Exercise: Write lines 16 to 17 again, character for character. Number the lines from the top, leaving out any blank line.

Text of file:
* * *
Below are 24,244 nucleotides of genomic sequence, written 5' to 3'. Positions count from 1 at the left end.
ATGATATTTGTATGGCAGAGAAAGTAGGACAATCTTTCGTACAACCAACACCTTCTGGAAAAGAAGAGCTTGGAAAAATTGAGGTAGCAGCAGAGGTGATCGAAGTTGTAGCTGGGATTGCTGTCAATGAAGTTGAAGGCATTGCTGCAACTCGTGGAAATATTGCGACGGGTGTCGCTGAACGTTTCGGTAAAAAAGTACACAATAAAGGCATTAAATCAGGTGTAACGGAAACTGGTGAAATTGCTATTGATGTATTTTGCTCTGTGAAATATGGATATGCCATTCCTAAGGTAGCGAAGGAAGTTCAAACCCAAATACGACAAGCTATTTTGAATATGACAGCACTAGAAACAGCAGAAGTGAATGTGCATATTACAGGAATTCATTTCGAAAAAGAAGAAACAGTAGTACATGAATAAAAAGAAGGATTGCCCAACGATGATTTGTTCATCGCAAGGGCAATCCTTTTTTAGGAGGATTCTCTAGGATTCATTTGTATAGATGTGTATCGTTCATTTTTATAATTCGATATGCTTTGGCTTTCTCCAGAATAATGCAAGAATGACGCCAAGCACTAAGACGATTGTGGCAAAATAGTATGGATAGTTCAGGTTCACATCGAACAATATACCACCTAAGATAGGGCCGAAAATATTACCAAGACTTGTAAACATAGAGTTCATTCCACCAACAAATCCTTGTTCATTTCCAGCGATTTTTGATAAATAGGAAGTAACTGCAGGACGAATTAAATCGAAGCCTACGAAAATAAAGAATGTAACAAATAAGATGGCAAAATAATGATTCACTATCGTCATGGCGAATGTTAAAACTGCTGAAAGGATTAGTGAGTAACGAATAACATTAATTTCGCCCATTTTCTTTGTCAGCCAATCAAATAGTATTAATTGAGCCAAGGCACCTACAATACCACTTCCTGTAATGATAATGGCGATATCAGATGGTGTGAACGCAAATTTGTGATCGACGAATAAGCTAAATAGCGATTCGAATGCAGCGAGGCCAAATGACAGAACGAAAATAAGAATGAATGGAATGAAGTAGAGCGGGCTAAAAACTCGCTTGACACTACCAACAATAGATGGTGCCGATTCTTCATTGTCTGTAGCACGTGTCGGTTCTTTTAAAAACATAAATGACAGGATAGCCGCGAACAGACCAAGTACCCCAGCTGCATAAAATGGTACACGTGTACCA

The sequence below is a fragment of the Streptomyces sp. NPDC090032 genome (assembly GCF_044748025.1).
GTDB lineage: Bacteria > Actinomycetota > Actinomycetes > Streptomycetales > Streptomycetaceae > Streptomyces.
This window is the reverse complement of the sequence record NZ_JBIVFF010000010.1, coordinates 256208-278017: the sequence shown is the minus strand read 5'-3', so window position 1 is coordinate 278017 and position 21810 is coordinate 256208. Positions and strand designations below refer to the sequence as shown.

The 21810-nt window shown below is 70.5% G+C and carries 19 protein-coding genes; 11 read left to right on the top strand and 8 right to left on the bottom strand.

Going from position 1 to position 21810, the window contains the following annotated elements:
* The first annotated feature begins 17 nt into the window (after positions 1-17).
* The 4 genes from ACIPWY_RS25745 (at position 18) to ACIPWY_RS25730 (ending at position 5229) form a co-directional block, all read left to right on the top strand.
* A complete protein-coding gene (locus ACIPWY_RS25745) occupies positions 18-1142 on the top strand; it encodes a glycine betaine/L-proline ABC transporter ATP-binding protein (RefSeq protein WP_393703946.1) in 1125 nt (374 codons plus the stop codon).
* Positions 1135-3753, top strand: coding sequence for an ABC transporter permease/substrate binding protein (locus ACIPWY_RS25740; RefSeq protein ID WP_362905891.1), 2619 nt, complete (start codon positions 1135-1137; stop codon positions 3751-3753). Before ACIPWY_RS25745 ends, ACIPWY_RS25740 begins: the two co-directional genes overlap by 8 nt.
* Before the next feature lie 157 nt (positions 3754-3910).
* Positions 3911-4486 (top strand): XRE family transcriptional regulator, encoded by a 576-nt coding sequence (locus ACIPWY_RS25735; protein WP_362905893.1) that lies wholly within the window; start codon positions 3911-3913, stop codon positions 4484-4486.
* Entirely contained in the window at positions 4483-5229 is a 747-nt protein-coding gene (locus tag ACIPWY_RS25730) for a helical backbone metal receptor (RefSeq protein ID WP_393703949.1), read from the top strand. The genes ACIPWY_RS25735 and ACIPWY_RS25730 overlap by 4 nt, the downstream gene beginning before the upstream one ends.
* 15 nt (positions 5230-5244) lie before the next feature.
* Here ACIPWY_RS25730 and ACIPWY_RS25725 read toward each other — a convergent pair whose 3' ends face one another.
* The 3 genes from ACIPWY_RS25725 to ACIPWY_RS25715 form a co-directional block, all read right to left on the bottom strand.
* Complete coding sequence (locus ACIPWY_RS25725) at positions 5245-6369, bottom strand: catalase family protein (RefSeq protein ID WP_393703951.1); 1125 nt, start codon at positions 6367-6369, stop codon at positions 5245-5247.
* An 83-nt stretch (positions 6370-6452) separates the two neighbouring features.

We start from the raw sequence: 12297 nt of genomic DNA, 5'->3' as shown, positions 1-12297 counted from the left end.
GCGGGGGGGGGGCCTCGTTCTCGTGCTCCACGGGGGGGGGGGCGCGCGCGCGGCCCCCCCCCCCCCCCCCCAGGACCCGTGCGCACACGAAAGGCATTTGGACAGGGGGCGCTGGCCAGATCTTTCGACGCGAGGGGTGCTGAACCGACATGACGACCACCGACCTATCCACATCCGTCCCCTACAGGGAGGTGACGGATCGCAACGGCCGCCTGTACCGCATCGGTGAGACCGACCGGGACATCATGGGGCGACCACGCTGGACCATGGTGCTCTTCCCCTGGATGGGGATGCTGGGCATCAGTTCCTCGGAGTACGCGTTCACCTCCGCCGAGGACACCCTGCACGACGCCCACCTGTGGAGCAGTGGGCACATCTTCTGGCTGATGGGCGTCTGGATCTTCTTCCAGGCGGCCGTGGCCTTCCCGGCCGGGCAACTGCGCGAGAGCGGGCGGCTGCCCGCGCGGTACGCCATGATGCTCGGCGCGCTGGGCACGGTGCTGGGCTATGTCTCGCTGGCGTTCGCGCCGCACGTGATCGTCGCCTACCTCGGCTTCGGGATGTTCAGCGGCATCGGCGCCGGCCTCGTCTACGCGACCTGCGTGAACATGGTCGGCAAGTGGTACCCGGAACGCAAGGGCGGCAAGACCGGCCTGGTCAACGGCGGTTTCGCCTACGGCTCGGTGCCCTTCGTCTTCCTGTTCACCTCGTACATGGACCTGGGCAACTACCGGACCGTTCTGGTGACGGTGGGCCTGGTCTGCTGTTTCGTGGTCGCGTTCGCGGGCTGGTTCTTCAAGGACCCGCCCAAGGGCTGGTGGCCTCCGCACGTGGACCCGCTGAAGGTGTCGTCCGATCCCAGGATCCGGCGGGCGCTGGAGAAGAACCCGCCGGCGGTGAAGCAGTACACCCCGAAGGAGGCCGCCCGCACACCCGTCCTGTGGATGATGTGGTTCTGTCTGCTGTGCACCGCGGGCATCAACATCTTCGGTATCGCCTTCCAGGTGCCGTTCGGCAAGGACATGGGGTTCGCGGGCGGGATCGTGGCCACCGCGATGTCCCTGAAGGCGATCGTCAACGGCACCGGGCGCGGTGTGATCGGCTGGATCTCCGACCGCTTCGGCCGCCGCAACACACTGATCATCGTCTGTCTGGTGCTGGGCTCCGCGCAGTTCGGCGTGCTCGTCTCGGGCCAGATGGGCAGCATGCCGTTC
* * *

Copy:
* Here ACIPWY_RS25730 and ACIPWY_RS25725 read toward each other — a convergent pair whose 3' ends face one another.
* The 3 genes from ACIPWY_RS25725 to ACIPWY_RS25715 form a co-directional block, all read right to left on the bottom strand.